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The Guardian - UK
The Guardian - UK
Jacob Steinberg at Craven Cottage

Harry Kane equals Spurs’ all-time scoring record in win at Fulham

Harry Kane scores Tottenham’s first goal against Fulham.
Harry Kane scores Tottenham’s winner against Fulham from outside the penalty area. Photograph: Simon Dael/Shutterstock

Touch, turn, shoot. This was Harry Kane making the art of goal-scoring look like the easiest thing in the world. Fulham did not know what had hit them. One minute they had the biggest threat on the pitch under control; the next Kane was swivelling into space and pulling back his right foot before wheeling away to celebrate the goal that finally drew him level with the late Jimmy Greaves as Tottenham’s record scorer.

It was the 266th strike of the forward’s Spurs career and, as the ball nestled in the back of the Fulham net, it was tempting to wonder where this team would be without him. As ever, it was not exactly a flowing performance from Antonio Conte’s team. They were outplayed by Fulham at times and, although they were professional enough to see out a win that lifts them three points below fourth-placed Manchester United, their overall display hardly suggested that they are about to shake off the inconsistency blunting their hopes of Champions League qualification.

Yet if anything gives this plodding side a chance it is Kane. Much like Greaves, he does not hang around when there is a chance to shoot. The technique is usually perfect and it is no wonder that United hope to convince Kane to leave Spurs this summer. It is a fascinating situation, the biggest decision of Kane’s career, and one that will surely have a bearing on whether Conte decides to extend his stay in north London.

The mood away from the pitch remains uncertain at Spurs. The snippy tone begins with Conte, who continues to give no indication that he wants to extend his deal when it runs out at the end of the season, but a sulky manager is not the only problem. There is also a sense of drift in the boardroom, with pressure growing on Daniel Levy. Nothing heightened that impression more than one of the subplots around this game being the alleged false accounting at Juventus somehow impacting Spurs, who do not know if their director of football, Fabio Paratici, will be banned from operating on transfers because of the situation at his former club.

This is not a happy ship at the moment and it was not a surprise to see Conte’s team make the usual slow start. It was all too passive from the visitors. All the early enterprise came from Fulham. They snapped into Spurs, Aleksandar Mitrovic pressuring Eric Dier into conceding an early corner, and they almost led when a cross reached Harrison Reed, who volleyed straight at Hugo Lloris.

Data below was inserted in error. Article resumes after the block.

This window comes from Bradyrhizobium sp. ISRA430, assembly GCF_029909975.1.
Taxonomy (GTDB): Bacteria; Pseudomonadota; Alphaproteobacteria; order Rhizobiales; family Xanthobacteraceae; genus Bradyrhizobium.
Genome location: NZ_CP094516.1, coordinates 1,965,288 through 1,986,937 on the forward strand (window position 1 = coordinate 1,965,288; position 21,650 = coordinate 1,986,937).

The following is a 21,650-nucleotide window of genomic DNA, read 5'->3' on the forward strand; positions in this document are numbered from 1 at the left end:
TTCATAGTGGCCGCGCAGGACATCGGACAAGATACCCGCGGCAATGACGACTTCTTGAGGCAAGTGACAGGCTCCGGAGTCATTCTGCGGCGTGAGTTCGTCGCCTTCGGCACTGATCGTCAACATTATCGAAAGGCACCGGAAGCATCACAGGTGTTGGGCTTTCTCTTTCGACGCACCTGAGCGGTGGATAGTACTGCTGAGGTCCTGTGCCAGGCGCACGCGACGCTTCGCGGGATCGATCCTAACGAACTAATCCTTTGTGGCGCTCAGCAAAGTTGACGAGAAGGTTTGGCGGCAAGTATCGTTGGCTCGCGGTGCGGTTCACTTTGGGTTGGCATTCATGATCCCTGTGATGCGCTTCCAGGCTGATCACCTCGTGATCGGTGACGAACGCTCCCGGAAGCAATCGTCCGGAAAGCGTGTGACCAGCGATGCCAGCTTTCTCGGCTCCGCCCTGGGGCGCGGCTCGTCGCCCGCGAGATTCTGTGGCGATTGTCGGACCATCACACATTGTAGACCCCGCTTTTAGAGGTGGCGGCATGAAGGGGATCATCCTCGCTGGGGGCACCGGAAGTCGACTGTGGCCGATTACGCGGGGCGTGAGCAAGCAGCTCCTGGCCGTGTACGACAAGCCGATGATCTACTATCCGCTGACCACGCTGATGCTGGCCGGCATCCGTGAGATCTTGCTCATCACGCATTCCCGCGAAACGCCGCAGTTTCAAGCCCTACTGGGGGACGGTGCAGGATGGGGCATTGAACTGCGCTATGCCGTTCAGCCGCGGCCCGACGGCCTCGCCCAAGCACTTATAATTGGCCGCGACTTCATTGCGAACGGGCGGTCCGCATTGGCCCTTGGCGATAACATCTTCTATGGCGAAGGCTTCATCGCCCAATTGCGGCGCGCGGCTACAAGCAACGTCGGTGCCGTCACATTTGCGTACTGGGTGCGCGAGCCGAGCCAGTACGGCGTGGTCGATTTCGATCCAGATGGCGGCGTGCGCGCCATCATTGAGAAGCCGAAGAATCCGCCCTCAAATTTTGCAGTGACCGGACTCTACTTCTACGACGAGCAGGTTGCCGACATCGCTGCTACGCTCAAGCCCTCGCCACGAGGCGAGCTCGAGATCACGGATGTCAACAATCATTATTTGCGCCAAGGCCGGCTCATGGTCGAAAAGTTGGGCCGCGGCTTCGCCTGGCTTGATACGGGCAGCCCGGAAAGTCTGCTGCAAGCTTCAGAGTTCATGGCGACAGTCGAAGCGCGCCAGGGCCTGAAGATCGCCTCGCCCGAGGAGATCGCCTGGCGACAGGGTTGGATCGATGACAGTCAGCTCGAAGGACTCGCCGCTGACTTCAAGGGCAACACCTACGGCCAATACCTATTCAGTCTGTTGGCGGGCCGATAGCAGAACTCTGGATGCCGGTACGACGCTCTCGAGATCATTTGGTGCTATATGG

Spurs, who had angered Conte by conceding 21 goals in their previous 10 league games, needed to wake up. They had already seen Lloris save from Kenny Tete after sloppy distribution from Cristian Romero, but signs of an improvement took a while to materialise. Fulham were pressing and did not merely want to play pretty football. The style was accompanied by occasional snarl – take the moment when João Palhinha took out Pierre-Emile Højbjerg – and the hunger was epitomised by Willian’s industry on the left wing.

Slowly but surely, though, Spurs found some control. The back three began to handle Mitrovic and chances arrived at the other end. There was a warning from Kane, who whistled a shot over from 20 yards, then a drive from Emerson Royal that forced Bernd Leno to react smartly at his near post.

Aleksandar Mitrovic of Fulham and Cristian Romero of Tottenham battle for the ball.
Aleksandar Mitrovic and Cristian Romero battle for the ball. Photograph: Simon Dael/Shutterstock

Fulham’s passing grew ragged and Spurs punished them. There was a long spell of pressure just before half-time, with Dejan Kulusevski causing problems, and the opener arrived when Højbjerg found Son Heung-min, who dribbled forward and slipped a pass to Kane.

It was over to the England captain at that stage. So what if Kane had his back to goal and was surrounded by white shirts? It all happened in a flash: Kane spinning away from a bewildered Tim Ream and then, before anyone could close him down, using the inside of his right foot to shape a beautiful effort round the bodies, leaving Leno rooted to the spot as the ball whizzed beyond him.

Here was the master goalscorer at work, the depth of Kane’s imagination, the versatility of his forward play, and the speed and efficiency of his finishing lifting him above everyone else on the pitch. But Fulham had to respond. They made a strong start to the second half, Bobby Decordova-Reid full of eager running on the right, and only brave defending from Dier denied Palhinha an equaliser.

Yet Fulham needed more conviction. Spurs looked comfortable and could have extended their lead when Ben Davies sent a header into the six-yard box for Kane. Only stunning reflexes from Leno prevented Spurs from going 2-0 up.

It did not matter. Fulham, who could have gone above Spurs with a win, were limited to one tame header from Mitrovic. Kane’s ruthlessness made the difference.

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